Washington State lawmakers took public testimony Thursday on a bill that would, more than a decade after voters approved cannabis legalization, finally allow adults to grow the plant for themselves at home.
House Bill 1614, heard by the House Committee on Regulated Substances and Gaming, would permit cultivation of up to six cannabis plants for personal use by residents 21 and older. A vote on the bill by the panel is scheduled for next week.
Washington was one of the first in the nation to legalize cannabis, but its 2012 law didn’t include homegrow provisions. While most other legal states now permit adults to grow a small number of plants for personal use, lawmakers in Washington have rejected numerous past efforts to legalize the practice, and it remains classified as a felony.
“The basic premise under this bill is that cannabis is a plant, and you can buy products made from it in a store,” Rep. Shelley Kloba (D), HB 1614’s lead sponsor and a co-chair of the substances and gaming committee, said before public testimony began. “Making it illegal to grow at home seems just not logical.”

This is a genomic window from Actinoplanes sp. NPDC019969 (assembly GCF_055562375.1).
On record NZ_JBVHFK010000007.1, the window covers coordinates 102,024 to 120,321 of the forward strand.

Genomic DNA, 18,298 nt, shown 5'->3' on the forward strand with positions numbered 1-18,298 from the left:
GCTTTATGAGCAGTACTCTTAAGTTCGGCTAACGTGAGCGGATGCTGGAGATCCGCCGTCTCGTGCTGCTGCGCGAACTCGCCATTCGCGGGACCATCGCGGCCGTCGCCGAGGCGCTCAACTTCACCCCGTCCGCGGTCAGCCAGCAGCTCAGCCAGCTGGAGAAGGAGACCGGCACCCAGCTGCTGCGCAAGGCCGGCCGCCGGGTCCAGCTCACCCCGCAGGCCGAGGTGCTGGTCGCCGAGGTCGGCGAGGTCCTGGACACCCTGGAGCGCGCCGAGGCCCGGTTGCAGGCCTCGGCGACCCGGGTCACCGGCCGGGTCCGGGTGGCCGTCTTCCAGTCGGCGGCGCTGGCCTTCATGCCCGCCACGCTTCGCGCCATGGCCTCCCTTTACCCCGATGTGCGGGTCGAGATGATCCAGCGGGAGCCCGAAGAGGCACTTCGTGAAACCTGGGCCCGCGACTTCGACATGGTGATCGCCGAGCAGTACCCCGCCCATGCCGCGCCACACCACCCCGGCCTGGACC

Kloba stressed that the bill’s proposed six-plant personal limit aligns with caps in many other states where cannabis is legal. “This is very much about personal use,” she said. “We’re not creating little black market—or illicit market—gardens anywhere. This is not a sort of commercially sustainable number of plants.”
Beyond the six-plant limit, cultivation would need to be hidden from public view and not readily smelled. Cannabis would also need to be secured to prevent access by minors. Failure to meet those standards would be punishable as civil infractions. Households would be subject to a total plant limit of 15 regardless of the number of adult residents.
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Efforts to legalize homegrow have been a regular occurrence in Washington’s legislature going back to 2015, but so far each has stalled. Another bill, HB 1019, also sponsored by Kloba, passed out of the same committee in 2021 but went no further. Kloba said the new version of her bill sets stricter limits in an effort to win more votes.